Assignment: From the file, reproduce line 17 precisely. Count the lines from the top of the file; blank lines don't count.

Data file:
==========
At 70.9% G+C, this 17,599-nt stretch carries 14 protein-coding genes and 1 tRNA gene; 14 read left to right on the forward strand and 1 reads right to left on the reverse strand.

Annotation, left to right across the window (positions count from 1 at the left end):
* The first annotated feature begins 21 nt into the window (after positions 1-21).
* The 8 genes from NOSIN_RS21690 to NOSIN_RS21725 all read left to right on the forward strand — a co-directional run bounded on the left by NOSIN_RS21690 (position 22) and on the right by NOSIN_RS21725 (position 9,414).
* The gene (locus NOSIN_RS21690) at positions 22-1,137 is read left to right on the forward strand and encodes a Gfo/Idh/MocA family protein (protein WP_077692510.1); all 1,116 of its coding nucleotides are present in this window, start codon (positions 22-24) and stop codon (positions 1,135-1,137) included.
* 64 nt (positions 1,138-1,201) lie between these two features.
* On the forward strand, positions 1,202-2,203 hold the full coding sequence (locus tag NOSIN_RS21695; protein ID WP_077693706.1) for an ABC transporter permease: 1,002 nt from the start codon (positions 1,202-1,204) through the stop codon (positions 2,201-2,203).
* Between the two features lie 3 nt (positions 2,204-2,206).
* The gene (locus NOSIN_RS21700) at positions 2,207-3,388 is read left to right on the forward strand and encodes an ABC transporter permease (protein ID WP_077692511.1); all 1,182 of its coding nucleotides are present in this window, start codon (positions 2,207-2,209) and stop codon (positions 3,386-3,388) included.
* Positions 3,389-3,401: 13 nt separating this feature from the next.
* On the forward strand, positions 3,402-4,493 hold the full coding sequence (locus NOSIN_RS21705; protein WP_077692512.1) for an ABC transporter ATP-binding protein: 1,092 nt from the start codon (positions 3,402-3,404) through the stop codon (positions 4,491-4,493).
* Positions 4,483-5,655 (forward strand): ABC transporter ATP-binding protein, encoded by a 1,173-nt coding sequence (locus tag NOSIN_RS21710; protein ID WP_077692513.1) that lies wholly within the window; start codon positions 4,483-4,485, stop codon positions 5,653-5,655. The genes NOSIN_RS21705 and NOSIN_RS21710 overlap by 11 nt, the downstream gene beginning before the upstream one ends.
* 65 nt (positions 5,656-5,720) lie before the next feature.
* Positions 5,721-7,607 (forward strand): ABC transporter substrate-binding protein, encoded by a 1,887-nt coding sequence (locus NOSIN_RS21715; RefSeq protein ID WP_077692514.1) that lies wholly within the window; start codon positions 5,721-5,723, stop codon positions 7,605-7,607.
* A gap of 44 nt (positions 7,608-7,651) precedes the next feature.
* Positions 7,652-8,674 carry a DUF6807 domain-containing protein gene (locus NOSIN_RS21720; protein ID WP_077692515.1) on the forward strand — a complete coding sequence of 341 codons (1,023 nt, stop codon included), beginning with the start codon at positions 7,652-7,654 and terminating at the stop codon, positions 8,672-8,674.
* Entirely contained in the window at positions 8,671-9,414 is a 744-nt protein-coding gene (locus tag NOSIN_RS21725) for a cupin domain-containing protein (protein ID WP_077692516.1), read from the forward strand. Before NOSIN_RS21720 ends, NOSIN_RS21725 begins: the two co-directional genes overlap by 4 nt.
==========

* Entirely contained in the window at positions 8,671-9,414 is a 744-nt protein-coding gene (locus tag NOSIN_RS21725) for a cupin domain-containing protein (protein ID WP_077692516.1), read from the forward strand. Before NOSIN_RS21720 ends, NOSIN_RS21725 begins: the two co-directional genes overlap by 4 nt.